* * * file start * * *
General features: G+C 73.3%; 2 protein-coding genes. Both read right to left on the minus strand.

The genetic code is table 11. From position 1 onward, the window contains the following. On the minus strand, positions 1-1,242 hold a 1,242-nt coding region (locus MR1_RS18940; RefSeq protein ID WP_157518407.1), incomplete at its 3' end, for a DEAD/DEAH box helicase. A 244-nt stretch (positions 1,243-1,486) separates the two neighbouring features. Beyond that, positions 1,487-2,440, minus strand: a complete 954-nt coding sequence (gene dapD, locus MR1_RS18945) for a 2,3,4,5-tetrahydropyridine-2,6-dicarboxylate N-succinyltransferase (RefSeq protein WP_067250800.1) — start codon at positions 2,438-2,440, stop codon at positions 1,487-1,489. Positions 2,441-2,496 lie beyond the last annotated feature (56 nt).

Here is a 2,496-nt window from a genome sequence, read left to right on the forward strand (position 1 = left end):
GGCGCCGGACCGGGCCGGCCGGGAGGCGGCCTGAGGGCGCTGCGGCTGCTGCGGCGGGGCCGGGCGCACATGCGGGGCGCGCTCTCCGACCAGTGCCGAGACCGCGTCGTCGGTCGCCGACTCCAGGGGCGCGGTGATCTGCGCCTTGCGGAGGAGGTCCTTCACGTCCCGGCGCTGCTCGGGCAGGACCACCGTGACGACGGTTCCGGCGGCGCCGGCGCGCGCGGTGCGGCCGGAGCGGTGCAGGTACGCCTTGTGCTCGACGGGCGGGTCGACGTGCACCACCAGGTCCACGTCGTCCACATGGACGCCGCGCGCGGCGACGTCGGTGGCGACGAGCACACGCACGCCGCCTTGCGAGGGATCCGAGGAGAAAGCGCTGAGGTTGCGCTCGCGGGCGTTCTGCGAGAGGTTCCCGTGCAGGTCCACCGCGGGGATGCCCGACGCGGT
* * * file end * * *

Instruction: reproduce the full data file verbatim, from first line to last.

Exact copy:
General features: G+C 73.3%; 2 protein-coding genes. Both read right to left on the minus strand.

The genetic code is table 11. From position 1 onward, the window contains the following. On the minus strand, positions 1-1,242 hold a 1,242-nt coding region (locus MR1_RS18940; RefSeq protein ID WP_157518407.1), incomplete at its 3' end, for a DEAD/DEAH box helicase. A 244-nt stretch (positions 1,243-1,486) separates the two neighbouring features. Beyond that, positions 1,487-2,440, minus strand: a complete 954-nt coding sequence (gene dapD, locus MR1_RS18945) for a 2,3,4,5-tetrahydropyridine-2,6-dicarboxylate N-succinyltransferase (RefSeq protein WP_067250800.1) — start codon at positions 2,438-2,440, stop codon at positions 1,487-1,489. Positions 2,441-2,496 lie beyond the last annotated feature (56 nt).

Here is a 2,496-nt window from a genome sequence, read left to right on the forward strand (position 1 = left end):
GGCGCCGGACCGGGCCGGCCGGGAGGCGGCCTGAGGGCGCTGCGGCTGCTGCGGCGGGGCCGGGCGCACATGCGGGGCGCGCTCTCCGACCAGTGCCGAGACCGCGTCGTCGGTCGCCGACTCCAGGGGCGCGGTGATCTGCGCCTTGCGGAGGAGGTCCTTCACGTCCCGGCGCTGCTCGGGCAGGACCACCGTGACGACGGTTCCGGCGGCGCCGGCGCGCGCGGTGCGGCCGGAGCGGTGCAGGTACGCCTTGTGCTCGACGGGCGGGTCGACGTGCACCACCAGGTCCACGTCGTCCACATGGACGCCGCGCGCGGCGACGTCGGTGGCGACGAGCACACGCACGCCGCCTTGCGAGGGATCCGAGGAGAAAGCGCTGAGGTTGCGCTCGCGGGCGTTCTGCGAGAGGTTCCCGTGCAGGTCCACCGCGGGGATGCCCGACGCGGT